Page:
The Destiny of Indian People; to be Cursed or Blessed

Just imagine, all of your career opportunities, healthcare options, social status and marriageable partners have all been predetermined from your birth. This is the essence of the caste system which has existed in India for thousands of years.1 It is a social hierarchy system which epitomizes the inequitable distribution of power, money and resources such that higher classes benefit from those beneath them.2 Any hope of ascending through this social ladder was nearly zero.1 The life of a newborn Indian was either blessed with opportunity or cursed with lifelong, unvalued servitude without hope of ever rising to greatness.

So firstly what is the caste system and what are the hierarchies? The image below summarizes:

India caste

Obtained from: https://sites.google.com/a/wdsdvt.net/india—titan-team-2013/history-i/caste-system/how-the-caste-system-is-broken-down

There are 4 official classes of the caste system listed in social standing3

  1. Brahmans            –             The priests, teachers and judges who understood dharma (spiritual laws that govern the world)
  2. Kshatriyas          –             Rulers and warriors
  3. Vaishyas              –             Traders/businessmen and skilled farmers
  4. Shudras               –             Predominantly unskilled workers
  5. Dalits                    –            “untouchables” their work includes toilet cleaning, human/animal body and garbage removal. The jobs the other classes refuse to stain their hands with.

There are strict social rules for how each class should behave within their own caste and with people of other castes.1 The most horrendous rules regarding the untouchables (Dalits). As the name suggests, they are not to be touched by people of other castes as they’re seen as lower class humans. They are not allowed to drink from the same wells as the other castes and paradoxically subject to sexual abuse despite their title ‘untouchables’.4

Intercaste marriage was largely forbidden, forcing classes to stay within their own group.3 The system benefited those at the top of the pyramid while severely disadvantaging the lower classes. The employment, healthcare, study and even religious opportunities are much greater for those of higher classes compared to those of lower classes.1 For example, a Dalit (lowest rank) is usually forbidden to enter a temple as their presence is thought to corrupt the sanctity of the place.1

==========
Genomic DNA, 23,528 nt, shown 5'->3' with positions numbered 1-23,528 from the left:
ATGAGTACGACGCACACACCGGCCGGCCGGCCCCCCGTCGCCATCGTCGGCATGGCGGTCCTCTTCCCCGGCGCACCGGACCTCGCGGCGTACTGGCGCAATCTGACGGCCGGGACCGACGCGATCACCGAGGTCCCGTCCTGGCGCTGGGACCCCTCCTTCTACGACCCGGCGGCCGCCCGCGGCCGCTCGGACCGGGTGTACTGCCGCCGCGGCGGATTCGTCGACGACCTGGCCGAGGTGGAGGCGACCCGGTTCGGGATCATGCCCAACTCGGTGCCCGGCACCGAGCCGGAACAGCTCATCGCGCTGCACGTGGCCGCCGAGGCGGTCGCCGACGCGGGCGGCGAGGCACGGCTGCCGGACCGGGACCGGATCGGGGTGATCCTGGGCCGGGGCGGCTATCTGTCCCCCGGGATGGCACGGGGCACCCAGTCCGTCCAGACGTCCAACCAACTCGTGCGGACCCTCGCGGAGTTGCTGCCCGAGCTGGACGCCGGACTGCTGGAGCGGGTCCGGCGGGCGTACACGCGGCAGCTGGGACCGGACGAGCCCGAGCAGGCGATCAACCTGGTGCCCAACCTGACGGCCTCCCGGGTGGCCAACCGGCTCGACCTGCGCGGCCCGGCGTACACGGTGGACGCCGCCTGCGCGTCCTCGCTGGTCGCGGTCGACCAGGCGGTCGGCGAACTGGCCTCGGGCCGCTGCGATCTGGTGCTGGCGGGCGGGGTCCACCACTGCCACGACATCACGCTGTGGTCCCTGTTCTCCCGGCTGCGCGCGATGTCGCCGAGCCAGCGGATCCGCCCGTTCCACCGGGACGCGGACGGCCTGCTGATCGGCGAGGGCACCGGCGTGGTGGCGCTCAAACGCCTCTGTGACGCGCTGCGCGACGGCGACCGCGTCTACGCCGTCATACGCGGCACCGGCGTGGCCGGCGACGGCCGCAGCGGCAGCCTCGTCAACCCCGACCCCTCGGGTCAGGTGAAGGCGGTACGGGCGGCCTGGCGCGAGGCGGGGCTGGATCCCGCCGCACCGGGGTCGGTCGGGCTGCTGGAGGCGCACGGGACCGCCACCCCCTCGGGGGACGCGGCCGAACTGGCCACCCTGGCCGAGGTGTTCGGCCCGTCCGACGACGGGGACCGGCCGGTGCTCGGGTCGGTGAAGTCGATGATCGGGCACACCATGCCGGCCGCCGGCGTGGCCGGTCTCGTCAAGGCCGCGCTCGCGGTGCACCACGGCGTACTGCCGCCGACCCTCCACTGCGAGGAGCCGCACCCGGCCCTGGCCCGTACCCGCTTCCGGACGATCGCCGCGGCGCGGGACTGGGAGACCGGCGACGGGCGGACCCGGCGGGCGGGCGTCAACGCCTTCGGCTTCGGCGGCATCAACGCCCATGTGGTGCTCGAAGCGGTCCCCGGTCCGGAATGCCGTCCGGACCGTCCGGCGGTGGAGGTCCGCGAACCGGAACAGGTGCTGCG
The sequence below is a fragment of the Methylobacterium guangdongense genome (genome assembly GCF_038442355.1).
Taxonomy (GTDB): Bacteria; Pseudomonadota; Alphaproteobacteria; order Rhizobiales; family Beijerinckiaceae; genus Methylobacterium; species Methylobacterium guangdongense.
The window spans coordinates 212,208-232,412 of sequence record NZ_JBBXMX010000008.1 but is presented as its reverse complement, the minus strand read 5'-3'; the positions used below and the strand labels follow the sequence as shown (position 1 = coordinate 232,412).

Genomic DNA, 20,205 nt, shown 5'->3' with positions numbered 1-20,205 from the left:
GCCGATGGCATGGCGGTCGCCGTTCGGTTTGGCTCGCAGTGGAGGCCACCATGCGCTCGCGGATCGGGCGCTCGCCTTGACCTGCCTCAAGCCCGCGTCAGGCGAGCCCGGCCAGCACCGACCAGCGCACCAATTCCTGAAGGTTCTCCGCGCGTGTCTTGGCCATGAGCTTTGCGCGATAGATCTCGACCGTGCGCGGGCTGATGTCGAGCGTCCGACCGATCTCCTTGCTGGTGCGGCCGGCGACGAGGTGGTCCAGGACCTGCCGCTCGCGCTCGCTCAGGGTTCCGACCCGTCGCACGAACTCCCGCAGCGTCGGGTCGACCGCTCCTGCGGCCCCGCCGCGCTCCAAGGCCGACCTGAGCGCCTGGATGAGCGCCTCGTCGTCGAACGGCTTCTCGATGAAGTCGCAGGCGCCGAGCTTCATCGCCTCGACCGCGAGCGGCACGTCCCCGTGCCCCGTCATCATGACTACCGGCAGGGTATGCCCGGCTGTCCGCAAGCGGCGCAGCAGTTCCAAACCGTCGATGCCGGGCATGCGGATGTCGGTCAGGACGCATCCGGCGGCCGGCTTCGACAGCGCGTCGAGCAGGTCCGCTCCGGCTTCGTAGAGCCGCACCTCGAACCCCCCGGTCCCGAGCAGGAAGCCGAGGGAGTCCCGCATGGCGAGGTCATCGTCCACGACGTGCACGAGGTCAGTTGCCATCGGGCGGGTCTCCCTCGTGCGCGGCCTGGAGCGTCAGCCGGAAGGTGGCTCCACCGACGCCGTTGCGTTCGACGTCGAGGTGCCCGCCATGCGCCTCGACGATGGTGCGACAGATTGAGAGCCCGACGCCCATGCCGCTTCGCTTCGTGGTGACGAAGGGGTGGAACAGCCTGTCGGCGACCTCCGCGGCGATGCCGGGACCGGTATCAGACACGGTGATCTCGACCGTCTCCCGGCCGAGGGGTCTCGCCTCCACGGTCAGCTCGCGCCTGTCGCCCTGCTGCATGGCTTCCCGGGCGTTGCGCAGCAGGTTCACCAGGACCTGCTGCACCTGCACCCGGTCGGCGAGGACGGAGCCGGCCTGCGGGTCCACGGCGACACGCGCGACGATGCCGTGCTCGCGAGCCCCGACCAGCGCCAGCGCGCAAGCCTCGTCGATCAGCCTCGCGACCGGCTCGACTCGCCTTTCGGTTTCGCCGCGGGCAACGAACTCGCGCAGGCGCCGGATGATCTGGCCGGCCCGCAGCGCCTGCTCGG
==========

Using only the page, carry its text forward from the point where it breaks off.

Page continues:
Mahatma Ghandhi worked hard to end the discrimination against the ‘untouchables’ bestowing upon them the title of harijan which translates to blessed believing they were blessed by their suffering.1 The Indian government had also fought against this social injustice and in 1950, made it illegal to discriminate based on classes.1 The government has given opportunities for education and even reserved positions in political cabinets for all classes including Dalits. There has been increasing hope for Dalits to become successful especially with the election of the tenth president in India, K. R. Narayanan who was a Dalit reigning from 1997-2002.1

Ghandhi

Image obtained from: http://www.caravanmagazine.in/journeys/gandhis-last-stand

However, while the laws are present, caste discrimination has persisted through the 21st century being especially prevalent in rural communities.2 The vast majority of Dalits are still under oppression where they are denied access to lands, abused by police and higher castes, forced to work in appalling conditions and discriminated against.4 The government seldom acknowledge complaints about violations of the law regarding Dalits and therefore forces them to endure the oppression.4 There have been Dalit resistances both violent and non-violent which usually end in more suffering to Dalits.4
Life and society is changing in India but there is still a strong underlying discrimination between caste classes. The problem is likely to persist in the future but with knowledge and understanding, this system can change so that no one is oppressed from their birth and lack opportunities to succeed in life. Social equality should be the ideal we all work for.

 

References

  1. Dowling M. The Caste System at mrdowling.com 2014 [cited 2014 4 April]. Available from: http://www.mrdowling.com/612-caste.html.
  2. Dalmia S. The Tragic Truth About India’s Caste System 2012 [cited 2014 April 3]. Available from: http://reason.com/archives/2012/01/24/the-tragic-truth-about-indias-caste-syst.
  3. Mtholyoke. History of the Caste System in India 2010 [cited 2014 April 5]. Available from: http://www.mtholyoke.edu/~epandit/page2.html.
  4. Watch HR. Broken People – Caste Violence Against India’s Untouchables 1999. Available from: http://www.hrw.org/reports/1999/india/index.htm#TopOfPage.
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